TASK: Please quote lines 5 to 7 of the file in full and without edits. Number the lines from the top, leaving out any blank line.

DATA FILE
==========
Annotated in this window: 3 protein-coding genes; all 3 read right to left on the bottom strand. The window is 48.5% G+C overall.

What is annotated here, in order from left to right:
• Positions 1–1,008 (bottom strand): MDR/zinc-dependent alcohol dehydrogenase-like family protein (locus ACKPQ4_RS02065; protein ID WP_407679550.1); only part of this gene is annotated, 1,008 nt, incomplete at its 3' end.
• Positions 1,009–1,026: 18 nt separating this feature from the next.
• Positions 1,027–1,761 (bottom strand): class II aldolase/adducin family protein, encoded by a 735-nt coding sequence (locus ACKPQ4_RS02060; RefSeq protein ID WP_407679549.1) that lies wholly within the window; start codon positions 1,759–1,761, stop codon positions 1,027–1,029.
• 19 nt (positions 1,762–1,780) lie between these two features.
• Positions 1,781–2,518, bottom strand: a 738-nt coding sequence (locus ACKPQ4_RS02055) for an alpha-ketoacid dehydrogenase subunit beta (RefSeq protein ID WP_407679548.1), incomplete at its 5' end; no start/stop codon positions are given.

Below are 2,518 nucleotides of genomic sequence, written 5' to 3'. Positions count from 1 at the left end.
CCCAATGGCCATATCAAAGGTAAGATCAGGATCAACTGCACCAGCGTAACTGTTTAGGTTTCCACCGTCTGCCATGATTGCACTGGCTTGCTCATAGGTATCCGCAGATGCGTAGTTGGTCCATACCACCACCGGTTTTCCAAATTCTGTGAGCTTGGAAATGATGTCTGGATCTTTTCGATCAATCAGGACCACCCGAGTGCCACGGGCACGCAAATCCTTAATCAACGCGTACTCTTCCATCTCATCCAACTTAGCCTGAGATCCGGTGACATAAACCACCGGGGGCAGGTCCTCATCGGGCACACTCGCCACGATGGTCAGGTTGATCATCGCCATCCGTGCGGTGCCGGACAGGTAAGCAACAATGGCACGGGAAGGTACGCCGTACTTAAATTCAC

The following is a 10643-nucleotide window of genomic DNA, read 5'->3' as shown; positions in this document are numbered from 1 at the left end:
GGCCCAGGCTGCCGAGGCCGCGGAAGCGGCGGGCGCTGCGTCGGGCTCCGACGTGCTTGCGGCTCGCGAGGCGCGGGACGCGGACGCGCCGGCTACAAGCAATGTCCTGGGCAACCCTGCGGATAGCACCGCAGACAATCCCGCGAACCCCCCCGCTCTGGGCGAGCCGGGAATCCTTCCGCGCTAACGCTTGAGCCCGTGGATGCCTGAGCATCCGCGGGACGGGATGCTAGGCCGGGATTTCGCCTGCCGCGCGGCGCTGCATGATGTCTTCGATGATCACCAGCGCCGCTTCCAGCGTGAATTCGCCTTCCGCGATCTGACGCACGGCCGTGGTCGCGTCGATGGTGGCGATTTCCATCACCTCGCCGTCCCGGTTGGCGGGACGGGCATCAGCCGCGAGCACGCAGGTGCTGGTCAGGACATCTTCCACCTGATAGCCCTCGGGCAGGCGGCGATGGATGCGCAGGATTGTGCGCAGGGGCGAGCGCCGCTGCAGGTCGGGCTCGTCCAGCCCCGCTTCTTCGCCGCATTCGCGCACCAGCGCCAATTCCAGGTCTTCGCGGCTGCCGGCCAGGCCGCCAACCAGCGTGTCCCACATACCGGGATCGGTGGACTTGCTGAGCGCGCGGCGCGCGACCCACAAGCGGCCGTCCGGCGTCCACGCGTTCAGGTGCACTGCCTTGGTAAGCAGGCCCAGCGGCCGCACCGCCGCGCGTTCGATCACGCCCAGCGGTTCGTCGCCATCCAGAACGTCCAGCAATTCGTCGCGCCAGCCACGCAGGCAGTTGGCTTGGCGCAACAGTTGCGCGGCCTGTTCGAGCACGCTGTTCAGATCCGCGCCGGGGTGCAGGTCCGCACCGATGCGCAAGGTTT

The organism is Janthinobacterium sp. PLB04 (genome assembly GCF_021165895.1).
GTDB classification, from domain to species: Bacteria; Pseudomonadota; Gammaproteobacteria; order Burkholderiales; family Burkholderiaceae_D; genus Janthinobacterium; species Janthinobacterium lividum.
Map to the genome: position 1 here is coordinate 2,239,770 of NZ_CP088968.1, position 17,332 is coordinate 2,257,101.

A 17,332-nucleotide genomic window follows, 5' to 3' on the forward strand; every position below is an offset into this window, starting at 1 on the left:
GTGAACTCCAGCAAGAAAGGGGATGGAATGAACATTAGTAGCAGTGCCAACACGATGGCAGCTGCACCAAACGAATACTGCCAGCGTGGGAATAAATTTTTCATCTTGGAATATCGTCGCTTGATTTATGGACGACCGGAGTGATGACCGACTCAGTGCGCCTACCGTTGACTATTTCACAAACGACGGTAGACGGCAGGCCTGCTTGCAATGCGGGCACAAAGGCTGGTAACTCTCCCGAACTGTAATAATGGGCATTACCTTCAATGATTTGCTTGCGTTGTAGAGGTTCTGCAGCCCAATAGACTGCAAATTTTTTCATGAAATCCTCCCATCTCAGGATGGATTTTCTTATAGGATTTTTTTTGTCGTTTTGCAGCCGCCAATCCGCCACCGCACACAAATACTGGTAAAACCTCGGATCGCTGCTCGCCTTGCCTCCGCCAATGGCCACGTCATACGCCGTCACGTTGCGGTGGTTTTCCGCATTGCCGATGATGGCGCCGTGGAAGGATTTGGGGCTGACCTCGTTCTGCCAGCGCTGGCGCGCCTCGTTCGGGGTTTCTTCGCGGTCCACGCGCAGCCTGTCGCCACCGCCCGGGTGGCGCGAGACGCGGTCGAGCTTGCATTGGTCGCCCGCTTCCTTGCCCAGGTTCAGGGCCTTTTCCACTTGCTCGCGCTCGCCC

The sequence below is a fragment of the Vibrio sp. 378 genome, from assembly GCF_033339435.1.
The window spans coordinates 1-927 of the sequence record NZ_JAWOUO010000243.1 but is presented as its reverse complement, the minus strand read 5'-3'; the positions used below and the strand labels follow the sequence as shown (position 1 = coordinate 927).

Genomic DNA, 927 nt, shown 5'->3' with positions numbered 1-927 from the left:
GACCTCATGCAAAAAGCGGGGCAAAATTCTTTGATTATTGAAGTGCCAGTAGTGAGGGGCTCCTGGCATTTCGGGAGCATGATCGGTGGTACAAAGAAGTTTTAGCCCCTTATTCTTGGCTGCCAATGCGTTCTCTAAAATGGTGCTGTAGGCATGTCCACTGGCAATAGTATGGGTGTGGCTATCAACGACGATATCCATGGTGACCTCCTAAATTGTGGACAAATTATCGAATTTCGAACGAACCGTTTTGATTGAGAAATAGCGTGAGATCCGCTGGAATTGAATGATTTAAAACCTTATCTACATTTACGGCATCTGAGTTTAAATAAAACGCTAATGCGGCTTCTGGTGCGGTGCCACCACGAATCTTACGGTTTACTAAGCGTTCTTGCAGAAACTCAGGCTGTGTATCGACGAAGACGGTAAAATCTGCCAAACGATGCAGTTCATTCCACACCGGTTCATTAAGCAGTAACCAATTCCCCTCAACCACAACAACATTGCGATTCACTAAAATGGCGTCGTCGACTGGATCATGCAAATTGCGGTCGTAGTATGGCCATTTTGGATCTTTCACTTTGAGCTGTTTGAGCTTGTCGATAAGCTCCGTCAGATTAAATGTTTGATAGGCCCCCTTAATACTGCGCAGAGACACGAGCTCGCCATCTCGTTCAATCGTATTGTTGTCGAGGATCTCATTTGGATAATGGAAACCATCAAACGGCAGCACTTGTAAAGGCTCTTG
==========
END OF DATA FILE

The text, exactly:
• Positions 1,027–1,761 (bottom strand): class II aldolase/adducin family protein, encoded by a 735-nt coding sequence (locus ACKPQ4_RS02060; RefSeq protein ID WP_407679549.1) that lies wholly within the window; start codon positions 1,759–1,761, stop codon positions 1,027–1,029.
• 19 nt (positions 1,762–1,780) lie between these two features.
• Positions 1,781–2,518, bottom strand: a 738-nt coding sequence (locus ACKPQ4_RS02055) for an alpha-ketoacid dehydrogenase subunit beta (RefSeq protein ID WP_407679548.1), incomplete at its 5' end; no start/stop codon positions are given.